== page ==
As shown in FIG. 1, a circular arc shaped guide plate 94 is mounted to the bracket 64. The guide plate 94 is in the form of ¼ of a circle (or ¼ of an oval or is parabolic). When the suction cups 82 are suctioning the printing plate 12, as the bracket 64 rotates 180° around the rotating/moving body 58, the guide plate 94 functions as a guide surface which turns the printing plate 12 over while the printing plate 12 is trained thereon (refer to the chain lines in FIG. 1).

As shown in FIGS. 7A, 7B, 8A and 8B, an interleaf sheet removing mechanism section 46 is provided at the right side inner side surface of the conveying unit 42 at the plate removing/conveying section 15.

The interleaf sheet removing mechanism section 46 is formed by a supporting portion 150 and an operation portion 152. The supporting portion 150 is formed by a ceiling plate 154 connected, so as to be movable up and down, to the inner side surface of the conveying unit 42; and a pair of guide plates 156 which are parallel to one another, whose one ends are joined to the bottom surface of the ceiling plate 154, and whose other ends hang downwardly.

A rising/falling plate 158, which forms a portion of the operation portion 152, is disposed between the pair of guide plates 156. The rising/falling plate 158 is formed by bending a thin plate member into a substantial L-shaped form. The main surface (vertical wall surface) of the rising/falling plate 158 is oriented substantially 90° (substantially 90° as seen in plan view) with respect to the pair of guide plates 156.

A plurality of roller pairs 160 are mounted to the surfaces of the pair of guide plates 156 which surfaces face one another. The both widthwise direction end portions of the rising/falling plate 158 are nipped between the respective roller pairs 160. In this way, the rising/falling plate 158 is guided by the roller pairs 160, and is held so as to be freely movable upward and downward with respect to the guide plates 156. Namely, in the free state, the rising/falling plate 158 moves downward due to its own weight.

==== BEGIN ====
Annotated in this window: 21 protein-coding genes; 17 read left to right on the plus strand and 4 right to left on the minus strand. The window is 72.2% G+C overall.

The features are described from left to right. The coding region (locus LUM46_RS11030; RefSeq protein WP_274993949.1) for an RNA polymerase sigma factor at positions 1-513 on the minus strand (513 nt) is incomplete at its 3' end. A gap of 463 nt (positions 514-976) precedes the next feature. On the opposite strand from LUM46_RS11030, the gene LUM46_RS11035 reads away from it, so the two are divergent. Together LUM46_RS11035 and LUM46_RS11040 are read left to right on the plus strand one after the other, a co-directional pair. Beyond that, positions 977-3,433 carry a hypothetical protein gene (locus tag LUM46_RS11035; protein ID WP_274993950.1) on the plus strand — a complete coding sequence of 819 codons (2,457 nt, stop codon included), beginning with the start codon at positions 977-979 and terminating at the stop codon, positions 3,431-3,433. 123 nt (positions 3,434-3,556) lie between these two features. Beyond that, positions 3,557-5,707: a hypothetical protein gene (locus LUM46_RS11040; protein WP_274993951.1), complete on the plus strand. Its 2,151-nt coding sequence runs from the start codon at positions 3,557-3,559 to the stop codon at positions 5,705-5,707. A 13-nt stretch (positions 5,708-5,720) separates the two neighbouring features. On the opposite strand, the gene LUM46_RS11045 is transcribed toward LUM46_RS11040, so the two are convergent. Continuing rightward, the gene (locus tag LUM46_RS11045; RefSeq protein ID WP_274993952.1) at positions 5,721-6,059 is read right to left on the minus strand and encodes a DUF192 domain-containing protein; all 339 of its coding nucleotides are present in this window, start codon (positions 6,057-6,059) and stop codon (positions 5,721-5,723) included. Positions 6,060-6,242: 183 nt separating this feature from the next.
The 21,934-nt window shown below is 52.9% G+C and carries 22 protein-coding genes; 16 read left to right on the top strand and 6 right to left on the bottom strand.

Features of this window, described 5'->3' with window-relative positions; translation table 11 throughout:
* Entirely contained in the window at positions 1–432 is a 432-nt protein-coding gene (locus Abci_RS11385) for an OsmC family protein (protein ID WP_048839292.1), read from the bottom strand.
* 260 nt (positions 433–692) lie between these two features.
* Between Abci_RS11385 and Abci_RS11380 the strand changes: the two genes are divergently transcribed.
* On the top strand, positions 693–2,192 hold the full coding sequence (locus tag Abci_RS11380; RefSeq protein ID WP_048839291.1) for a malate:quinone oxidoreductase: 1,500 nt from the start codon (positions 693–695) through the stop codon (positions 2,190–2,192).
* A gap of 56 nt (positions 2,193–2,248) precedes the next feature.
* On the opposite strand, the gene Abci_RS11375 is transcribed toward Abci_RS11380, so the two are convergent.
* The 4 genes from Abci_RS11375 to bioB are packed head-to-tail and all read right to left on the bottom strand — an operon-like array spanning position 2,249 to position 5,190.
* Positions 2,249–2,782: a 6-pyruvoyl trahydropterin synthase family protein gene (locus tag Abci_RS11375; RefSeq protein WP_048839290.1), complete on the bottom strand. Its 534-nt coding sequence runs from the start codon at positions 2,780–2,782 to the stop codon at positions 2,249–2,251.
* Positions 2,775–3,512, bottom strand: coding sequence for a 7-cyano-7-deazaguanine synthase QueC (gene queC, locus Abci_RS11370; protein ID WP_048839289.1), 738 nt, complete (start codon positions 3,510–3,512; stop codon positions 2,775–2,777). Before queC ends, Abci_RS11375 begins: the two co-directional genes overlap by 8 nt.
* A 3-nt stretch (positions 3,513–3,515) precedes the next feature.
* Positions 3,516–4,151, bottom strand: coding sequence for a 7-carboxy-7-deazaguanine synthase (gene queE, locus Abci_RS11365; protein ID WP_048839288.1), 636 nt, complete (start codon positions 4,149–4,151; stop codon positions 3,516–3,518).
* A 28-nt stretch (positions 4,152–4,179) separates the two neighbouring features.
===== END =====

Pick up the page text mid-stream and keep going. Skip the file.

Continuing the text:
Here, a horizontal surface portion 158A of the curved top portion of the rising/falling plate 158 serves as a stopper. The amount of downward movement of the rising/falling plate 158 is limited by the horizontal surface portion 158A abutting the uppermost roller pairs 160.

A pair of nipping members 162, 164, which are bent in substantial U-shapes and which, together with the rising/falling plate 158, form the operation portion 152, are mounted to the rising/falling plate 158. The one nipping member 162 is fit tightly to and fixed to a main surface (vertical wall surface) 158B of the rising/falling plate 158. The other nipping member 164 is rotatably connected to the upper end portion of the one nipping member 162 via a shaft 166. The other nipping member 164 is bent in an open (wide) substantial V-shape at the longitudinal direction intermediate portion thereof.

A torsion coil spring 168 is attached to the shaft 166. Due to the urging force of the torsion coil spring 168, the pair of nipping members 162, 164 rotate relatively in directions of moving away from one another (directions of widening), and are held (in the state shown in FIGS. 7A and 7B) at a predetermined wide angle at which there is a balance between the urging force and the rotating force due to their own weight, or a predetermined wide angle which is limited by an unillustrated stopper.

Grasping members 170 are mounted to the bottom end portions of the nipping members 162, 164. The grasping members 170 are rectangular block shaped members formed from a material which is relatively soft (has low hardness) such as synthetic resin, rubber, or the like. The grasping members 170 are members requiring a predetermined frictional force at at least the bottom end surfaces thereof.

The grasping members 170 function to grasp the interleaf sheet 44 laying on the surface of the printing plate 12.

A pushing member 172 is mounted to the bottom surface of the ceiling plate 154 so as to correspond to the other nipping member 164. The pushing member 172 hangs down so as to be directed toward the rear side of the other nipping member 164. A roller 174 is mounted to the lowermost end portion of the pushing member 172. The roller 174 abuts the other nipping member 164 when the ceiling plate 154 and the pair of nipping members 162, 164 move relative to one another (move in directions of approaching one another).